Compared to last year, everyone’s feeling less stressed about the new school year this fall – but parents are a lot more confident than teachers, new research suggests.
That’s according to a recent survey of 2,000 Americans, 1,000 of whom work as K-12 teachers and 1,000 who are parents to school-age children, which found 44% of teachers and 55% of parents reported feeling less anxious about the upcoming 2022-2023 school year than they did last year.
Fifty-seven percent of parents also reported that their kids seem less anxious, too. But parents still want to be involved – 49% of parents say they’re going to talk more with their kids about what they want to feel more prepared in the classroom this year.
On the other hand, teachers were almost twice as likely to say they’re at the same anxiety level, neither more nor less anxious than last year compared to how parents see their kids (41% vs 26%).
Compared to a similar poll from last year, 54% of respondents felt more anxious for the back-to-school season in 2021 than they did before the 2020 pandemic.
Both conducted by OnePoll on behalf of Office Depot, the surveys also asked teachers and parents to describe their expectations for when students return to school this year.
“Last year’s back-to-school season was filled with uncertainty as students, parents and teachers had to adapt to new learning environments,” said Kevin Moffitt, Office Depot’s executive vice president and chief retail officer. “This year, with students, parents and teachers feeling more confident heading into the new school year, our clients are looking for products that show off their personalities and set themselves up for success both in and out of the classroom.”
Parents are most excited to encourage their child’s interest in learning (53%) – and to get more done while their kids are at school (48%). Teachers are looking forward to being back in the classroom and are most excited to customize their rooms with new supplies, furniture, and learning tools (47%).
While last year’s survey reported that half of parents marked COVID-19 as a top concern, only 26% of this year’s respondents said the same. Yet the pandemic did demonstrate the value of technology in the classroom, with 44% of parents saying technology is one of the most critical factors to a student’s success.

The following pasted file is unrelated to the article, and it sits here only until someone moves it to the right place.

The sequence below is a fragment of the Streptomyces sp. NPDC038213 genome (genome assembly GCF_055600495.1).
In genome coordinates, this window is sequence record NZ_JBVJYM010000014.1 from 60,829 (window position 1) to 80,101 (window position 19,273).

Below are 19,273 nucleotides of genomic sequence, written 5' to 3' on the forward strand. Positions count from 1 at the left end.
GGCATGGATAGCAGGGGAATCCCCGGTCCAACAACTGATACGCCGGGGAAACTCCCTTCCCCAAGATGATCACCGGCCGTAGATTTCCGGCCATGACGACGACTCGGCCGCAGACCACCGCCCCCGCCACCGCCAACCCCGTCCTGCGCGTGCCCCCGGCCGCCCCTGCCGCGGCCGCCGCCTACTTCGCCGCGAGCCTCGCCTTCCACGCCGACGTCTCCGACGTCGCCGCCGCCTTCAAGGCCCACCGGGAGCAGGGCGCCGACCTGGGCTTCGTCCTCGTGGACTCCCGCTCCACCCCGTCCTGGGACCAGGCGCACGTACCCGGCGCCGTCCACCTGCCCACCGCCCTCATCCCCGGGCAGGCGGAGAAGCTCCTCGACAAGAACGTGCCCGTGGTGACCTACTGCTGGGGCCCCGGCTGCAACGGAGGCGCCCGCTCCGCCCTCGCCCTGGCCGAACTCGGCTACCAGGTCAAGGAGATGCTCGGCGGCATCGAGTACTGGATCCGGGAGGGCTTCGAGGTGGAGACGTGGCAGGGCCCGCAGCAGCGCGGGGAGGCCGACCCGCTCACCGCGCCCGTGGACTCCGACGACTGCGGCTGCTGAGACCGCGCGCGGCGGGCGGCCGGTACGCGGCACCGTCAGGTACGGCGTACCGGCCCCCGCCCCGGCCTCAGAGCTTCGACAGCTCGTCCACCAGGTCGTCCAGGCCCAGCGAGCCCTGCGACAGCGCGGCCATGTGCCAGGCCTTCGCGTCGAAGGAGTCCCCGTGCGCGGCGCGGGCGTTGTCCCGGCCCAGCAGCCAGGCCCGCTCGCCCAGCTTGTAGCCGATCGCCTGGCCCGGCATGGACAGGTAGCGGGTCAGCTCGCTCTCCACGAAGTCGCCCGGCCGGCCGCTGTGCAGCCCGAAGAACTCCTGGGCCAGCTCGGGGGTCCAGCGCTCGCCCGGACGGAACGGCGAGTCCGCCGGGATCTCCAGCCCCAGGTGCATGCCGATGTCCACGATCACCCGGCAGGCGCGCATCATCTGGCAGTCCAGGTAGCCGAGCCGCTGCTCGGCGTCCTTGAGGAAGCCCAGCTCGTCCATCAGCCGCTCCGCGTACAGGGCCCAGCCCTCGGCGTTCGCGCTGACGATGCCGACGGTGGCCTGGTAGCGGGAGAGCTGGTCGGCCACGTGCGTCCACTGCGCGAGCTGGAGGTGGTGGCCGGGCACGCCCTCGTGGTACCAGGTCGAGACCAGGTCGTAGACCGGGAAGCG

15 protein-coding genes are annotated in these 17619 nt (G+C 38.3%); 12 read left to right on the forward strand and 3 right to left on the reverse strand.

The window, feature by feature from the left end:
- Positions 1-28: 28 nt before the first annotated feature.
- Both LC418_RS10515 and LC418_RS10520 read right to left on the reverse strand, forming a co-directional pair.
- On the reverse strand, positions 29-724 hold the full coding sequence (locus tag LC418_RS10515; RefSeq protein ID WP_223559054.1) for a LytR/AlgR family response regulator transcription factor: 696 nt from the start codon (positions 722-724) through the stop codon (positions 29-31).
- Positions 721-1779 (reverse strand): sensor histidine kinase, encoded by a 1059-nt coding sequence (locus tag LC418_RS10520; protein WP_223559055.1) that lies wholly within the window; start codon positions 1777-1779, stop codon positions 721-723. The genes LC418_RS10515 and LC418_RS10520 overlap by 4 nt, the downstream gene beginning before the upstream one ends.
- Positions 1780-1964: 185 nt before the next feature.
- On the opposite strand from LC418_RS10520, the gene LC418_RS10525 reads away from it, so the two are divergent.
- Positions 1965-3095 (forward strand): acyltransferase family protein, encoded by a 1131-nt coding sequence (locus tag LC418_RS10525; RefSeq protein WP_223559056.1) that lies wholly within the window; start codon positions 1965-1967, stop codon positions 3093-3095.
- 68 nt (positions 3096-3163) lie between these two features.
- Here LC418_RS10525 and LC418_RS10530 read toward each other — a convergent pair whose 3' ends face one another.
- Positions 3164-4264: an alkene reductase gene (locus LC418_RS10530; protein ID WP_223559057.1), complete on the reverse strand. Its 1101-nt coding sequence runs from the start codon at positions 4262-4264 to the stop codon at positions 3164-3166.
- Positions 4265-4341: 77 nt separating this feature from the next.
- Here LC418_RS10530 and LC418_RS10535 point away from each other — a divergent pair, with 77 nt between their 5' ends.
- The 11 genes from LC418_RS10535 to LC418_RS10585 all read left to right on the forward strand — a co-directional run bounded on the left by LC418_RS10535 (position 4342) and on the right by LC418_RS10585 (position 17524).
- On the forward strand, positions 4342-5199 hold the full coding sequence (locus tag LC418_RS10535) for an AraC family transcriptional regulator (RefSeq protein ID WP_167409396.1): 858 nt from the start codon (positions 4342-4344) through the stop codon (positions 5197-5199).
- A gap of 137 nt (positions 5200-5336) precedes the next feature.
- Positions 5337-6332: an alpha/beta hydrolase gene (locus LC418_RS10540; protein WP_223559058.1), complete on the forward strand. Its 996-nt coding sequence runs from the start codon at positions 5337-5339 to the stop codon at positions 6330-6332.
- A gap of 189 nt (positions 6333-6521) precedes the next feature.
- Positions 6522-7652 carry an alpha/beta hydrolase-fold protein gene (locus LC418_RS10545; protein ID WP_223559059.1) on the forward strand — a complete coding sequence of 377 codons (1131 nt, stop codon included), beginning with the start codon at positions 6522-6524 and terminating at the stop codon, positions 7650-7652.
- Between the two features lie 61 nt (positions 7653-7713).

This year, nearly a third of parents (29%) say they are worried about their school district having the appropriate number of qualified staff members.
The most commonly cited concern among teachers remains, however – 24% – still worry about delayed academic progress among their students, making it one of the top-ranked options for two years in a row.
Seventy percent of parents are worried about school supply costs, more so at public schools (74%) than private schools (69%) – and both parents (68%) and teachers alike (59%) expect to spend even more this year.
Sixty-eight percent of parents feel their school district has the appropriate resources, however, only 54% of teachers say the same.
Additionally, it’s clear on how important the role of teachers will be this year.
Thirty-eight percent of parents believe that having a supportive teacher will be one of the most critical factors to their child’s success, including more with children in public schools (33% vs 22%).
However, only 27% of teachers agreed – perhaps because 65% say they’re experiencing burnout, according to the data.
Moffitt notes, “Now more than ever, we need to support teachers as much as we can - financially, mentally and physically. There are few things more influential in this world than a great teacher, which is why Office Depot is committed to helping set them up for success with tools for teachers, programs, special offers and more.”
STUDENTS’ TOP FIVE 2022-2023 SCHOOL MUST-HAVES ACCORDING TO PARENTS
Basic supplies (e.g. notebooks, pencils, highlighters) (41%)
Retro supplies (e.g. 90s gel pens, scented markers, trapper keepers) (31%)